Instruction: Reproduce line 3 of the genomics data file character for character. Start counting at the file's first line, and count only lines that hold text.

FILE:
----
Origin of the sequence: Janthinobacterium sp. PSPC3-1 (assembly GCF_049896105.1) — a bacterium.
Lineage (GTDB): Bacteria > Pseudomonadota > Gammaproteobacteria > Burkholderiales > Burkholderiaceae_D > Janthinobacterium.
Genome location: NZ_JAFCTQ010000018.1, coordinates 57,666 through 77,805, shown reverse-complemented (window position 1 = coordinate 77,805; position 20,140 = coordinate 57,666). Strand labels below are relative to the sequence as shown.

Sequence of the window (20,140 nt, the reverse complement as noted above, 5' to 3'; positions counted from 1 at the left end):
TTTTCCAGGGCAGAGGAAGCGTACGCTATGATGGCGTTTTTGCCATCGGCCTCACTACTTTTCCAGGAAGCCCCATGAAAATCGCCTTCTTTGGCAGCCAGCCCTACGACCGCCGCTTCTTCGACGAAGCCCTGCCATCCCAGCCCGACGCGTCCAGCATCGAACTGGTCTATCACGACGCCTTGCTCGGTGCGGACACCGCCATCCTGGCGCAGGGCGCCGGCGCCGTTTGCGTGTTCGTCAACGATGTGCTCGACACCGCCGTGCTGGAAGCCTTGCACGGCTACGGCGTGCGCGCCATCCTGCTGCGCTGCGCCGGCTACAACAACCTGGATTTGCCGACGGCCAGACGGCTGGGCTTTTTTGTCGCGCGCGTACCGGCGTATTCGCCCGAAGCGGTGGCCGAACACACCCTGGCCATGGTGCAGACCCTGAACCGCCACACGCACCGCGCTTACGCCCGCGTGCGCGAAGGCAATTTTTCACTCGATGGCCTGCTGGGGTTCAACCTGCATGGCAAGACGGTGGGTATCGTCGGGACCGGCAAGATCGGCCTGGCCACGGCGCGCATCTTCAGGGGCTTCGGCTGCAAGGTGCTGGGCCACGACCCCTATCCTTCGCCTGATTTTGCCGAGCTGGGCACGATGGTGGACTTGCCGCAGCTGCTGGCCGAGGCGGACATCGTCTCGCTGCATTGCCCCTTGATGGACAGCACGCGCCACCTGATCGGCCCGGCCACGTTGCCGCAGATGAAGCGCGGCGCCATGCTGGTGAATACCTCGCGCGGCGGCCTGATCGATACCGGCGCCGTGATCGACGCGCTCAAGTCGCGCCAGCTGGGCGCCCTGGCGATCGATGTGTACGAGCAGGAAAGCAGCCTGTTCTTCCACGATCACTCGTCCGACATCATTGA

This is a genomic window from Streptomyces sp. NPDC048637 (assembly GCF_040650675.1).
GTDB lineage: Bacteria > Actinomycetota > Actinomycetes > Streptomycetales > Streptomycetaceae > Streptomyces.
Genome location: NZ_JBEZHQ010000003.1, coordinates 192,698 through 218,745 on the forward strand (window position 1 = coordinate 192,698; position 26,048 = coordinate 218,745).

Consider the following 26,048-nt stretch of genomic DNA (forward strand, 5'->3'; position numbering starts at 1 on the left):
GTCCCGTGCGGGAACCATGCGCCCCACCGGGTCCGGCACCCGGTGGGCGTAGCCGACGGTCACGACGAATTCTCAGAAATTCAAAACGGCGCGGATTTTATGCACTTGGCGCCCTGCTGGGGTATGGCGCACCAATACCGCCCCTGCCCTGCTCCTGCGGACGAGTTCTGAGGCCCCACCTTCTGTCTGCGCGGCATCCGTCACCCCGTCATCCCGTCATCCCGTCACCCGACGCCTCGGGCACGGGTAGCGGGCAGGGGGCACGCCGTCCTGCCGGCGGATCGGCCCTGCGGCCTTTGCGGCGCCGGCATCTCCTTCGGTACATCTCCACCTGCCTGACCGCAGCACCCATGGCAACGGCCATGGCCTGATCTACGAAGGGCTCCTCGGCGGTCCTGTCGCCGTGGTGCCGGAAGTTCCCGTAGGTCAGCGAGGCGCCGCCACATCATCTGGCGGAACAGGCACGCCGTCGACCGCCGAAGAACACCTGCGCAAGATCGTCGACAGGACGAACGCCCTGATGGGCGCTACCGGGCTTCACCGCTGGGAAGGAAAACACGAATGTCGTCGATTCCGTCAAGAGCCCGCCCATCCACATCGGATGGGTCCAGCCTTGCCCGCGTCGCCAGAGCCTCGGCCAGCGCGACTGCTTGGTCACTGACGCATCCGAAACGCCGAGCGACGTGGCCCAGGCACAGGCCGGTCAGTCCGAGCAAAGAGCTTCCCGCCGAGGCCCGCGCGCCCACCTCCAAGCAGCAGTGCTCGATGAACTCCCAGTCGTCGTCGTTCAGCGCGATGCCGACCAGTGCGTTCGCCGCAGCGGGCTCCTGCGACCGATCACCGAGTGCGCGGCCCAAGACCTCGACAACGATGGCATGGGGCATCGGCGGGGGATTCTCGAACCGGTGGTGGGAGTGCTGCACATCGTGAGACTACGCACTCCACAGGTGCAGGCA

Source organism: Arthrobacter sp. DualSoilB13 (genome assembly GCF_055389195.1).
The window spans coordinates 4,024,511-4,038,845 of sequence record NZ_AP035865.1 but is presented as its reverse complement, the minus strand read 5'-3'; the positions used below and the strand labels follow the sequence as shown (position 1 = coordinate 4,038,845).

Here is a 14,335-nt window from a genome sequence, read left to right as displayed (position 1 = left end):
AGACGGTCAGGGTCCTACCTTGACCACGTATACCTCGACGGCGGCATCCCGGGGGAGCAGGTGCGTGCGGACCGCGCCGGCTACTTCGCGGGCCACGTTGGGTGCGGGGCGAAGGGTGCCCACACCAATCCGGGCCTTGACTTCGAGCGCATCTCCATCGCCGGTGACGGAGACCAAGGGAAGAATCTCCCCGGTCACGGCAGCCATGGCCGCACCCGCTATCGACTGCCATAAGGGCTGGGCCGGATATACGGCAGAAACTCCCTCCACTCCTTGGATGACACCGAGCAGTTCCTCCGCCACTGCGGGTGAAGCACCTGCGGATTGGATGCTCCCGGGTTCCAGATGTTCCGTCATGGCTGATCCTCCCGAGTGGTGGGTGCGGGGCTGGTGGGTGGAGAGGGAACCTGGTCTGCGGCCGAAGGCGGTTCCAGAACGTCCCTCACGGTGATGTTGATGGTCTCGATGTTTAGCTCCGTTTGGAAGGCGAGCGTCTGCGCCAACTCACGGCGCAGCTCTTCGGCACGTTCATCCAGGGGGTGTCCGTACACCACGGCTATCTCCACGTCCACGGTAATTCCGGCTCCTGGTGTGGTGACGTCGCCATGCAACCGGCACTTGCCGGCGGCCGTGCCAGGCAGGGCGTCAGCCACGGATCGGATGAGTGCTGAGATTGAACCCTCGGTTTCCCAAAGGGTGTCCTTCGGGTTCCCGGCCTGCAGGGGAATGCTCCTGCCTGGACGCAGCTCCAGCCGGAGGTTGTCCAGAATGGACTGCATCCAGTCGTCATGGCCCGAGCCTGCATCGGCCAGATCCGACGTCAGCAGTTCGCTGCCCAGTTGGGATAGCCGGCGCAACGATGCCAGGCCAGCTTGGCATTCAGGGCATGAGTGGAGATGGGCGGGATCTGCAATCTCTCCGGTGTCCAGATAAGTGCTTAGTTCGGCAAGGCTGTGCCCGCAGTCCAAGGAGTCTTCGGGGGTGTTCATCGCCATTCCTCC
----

Genome location: NZ_JAFCTQ010000018.1, coordinates 57,666 through 77,805, shown reverse-complemented (window position 1 = coordinate 77,805; position 20,140 = coordinate 57,666). Strand labels below are relative to the sequence as shown.